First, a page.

Presentation on theme: "Ann Bingham 11/24. Not a policy A safety tip Intended to be a useful reference Collaborative effort by anesthesiology, nephrology, vascular surgery."— Presentation transcript:
Dialysis dependent pts or those presenting for dialysis access placement should have K+ checked on the am of surgery Chemistry panel with AM labs VBG in preop drawn by anesth or RN and run by AT K+ verified to be acceptable before starting any regional or general anesthesia (part of block pause) Check more frequently if a temporizing measure was instituted
Normal plasma potassium level = 3.4-5.0 mmol/L Max K+ 5.5 mmol/L when starting minor surgery. Max K+ 5.0 mmol/L when starting major surgical procedures with potential muscle breakdown, hemolysis, or transfusion requirements.
If K>6.0 despite temporizing measures it is recommended to not proceed to surgery without dialysis
No difference in cutoff value was chosen for acute vs. chronic hyperkalemia. While chronic hyperkalemia may be better tolerated in chronic renal failure patients, the degree to which the tolerance to hyperkalemia increases is not known.
Tight coordination among anesthesia, surgery, nephrology and dialysis services is required Ask operator for nephrology fellow on call Do not page “hemodialysis” pager 14464 (that pager sits on the charge RN desk and may not be answered). Initiate discussion with nephrology when temporizing measures are instituted
In ESRD patients on dialysis with recently thrombosed AVF a higher max K+ may need to be tolerated for the patient to have a fistula revision to then receive dialysis (i.e. this is potentially an urgent case). It may be beneficial to avoid placement of temporary dialysis access (i.e. the risk benefit analysis may favor allowing a higher than usual K + in order to avoid morbidity associated with placement of temporary access). Requires a discussion with surgeon
Calcium chloride (1 gm) or calcium gluconate (3 gm) Onset of action within 5 minutes. Duration of effect 30-60 minutes. No effect on K+ but antagonizes effect of hyperkalemia on myocardium. Insulin + Glucose. Commonly used dose is 10 units regular insulin with 25 gm D50 followed by D5 infusion. Consider insulin infusion. Onset of effect approx. 15 minutes. Duration approx 60 minutes. CBG should be checked frequently after administration of any insulin bolus or infusion. Correction of any acidosis (sodium bicarbonate for patients with metabolic acidosis, hyperventilation or at least avoidance of hypoventilation). The utility of bicarbonate in patients who are not acidotic is questionable. β 2 -Adrenergic Stimulation (eg. Albuterol). Note that the inhaled albuterol dose for the management of hyperkalemia is significantly higher than that used for the management of bronchospasm (nebulized: 10-20 mg vs 5 mg, MDI: approx. 1200 mcg vs 100 mcg). Onset of effect within 10 minutes. Duration of effect up to 2 hours. K+ should be rechecked frequently. When temporizing measures are discontinued expect a rebound in plasma potassium level.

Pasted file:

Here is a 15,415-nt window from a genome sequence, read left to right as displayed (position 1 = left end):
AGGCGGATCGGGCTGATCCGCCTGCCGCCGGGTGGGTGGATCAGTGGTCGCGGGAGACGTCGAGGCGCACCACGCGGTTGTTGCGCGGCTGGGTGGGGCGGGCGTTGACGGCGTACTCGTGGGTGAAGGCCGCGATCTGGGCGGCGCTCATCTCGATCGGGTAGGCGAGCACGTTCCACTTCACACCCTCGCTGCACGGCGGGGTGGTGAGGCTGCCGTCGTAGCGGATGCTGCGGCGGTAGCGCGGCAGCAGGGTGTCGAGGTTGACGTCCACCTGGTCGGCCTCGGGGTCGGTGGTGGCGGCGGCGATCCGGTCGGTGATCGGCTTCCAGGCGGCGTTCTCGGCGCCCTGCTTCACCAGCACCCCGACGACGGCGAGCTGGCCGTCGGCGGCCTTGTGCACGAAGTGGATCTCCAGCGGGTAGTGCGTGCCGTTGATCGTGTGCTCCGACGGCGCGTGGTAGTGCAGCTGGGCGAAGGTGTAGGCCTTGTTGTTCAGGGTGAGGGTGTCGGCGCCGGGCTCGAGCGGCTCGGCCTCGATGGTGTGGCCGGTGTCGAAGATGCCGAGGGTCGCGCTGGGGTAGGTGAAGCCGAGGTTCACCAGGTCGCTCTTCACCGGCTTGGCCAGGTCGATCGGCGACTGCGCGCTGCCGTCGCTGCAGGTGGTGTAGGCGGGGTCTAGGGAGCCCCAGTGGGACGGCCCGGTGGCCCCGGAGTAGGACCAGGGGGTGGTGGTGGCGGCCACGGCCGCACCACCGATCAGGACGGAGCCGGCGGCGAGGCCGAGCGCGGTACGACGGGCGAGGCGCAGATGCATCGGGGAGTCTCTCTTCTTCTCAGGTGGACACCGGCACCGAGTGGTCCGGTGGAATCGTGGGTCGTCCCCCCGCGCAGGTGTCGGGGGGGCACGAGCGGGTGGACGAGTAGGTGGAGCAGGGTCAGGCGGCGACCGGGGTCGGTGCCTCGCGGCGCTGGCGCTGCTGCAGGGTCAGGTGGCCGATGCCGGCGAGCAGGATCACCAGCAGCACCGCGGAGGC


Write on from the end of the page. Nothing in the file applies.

narrowing and peaking of T waves, shortening of the QT interval, widening of the QRS complex, low P wave amplitude, AV nodal block, and ventricular tachycardia. severe hyperkalemia: sine wave pattern of ventricular flutter occurs, followed by asystole. Disclaimer: ECG is insensitive and non-specific for severe hyperkalemia, so absence of ECG signs cannot be taken as reassurance that the patient will not experience a life threatening arrhythmia. The clinical course is unpredictable and sudden death can occur in the absence of sentinel ECG changes. In patients with preexisting ECG abnormalities the presenting ECG sign of hyperkalemia may be normalization of the ECG.
Patients with ECG signs of hyperkalemia are at risk for life-threatening arrhythmias and should not undergo surgery. Consider administering IV calcium. If a life threatening arrhythmia or conduction disturbance develops, such as VT, VF, heart block, prolonged PR interval or widened QRS then IV calcium is immediately indicated. Caution: Blood pressure should be monitored and additional measures may be needed to avoid hypertension resulting from calcium chloride administration or hypotension from calcium gluconate administration.
Remove K+ from the body if possible (Note: furosemide will not be effective in anuric or very oliguric patients). Kayexalate is not considered helpful in the intraoperative period (oral or rectal). Succinylcholine is expected to increase the potassium concentration by 0.5-1 mmol/L and should be avoided. Fasting patients with CKD suppress insulin and tend to become hyperkalemic. Non-diabetic patients at risk for hyperkalemia should receive glucose containing fluids during their NPO time. Continuous cardiac monitoring is indicated
Special thanks to Robert Shangraw, Ryan Anderson, Andy Neice, Jennifer Shatzer Nephrology (especially Richard Parker) Vascular Surgery 6A nurses Anesthesia Techs Michele Noles & Quality Team Anesthesia leadership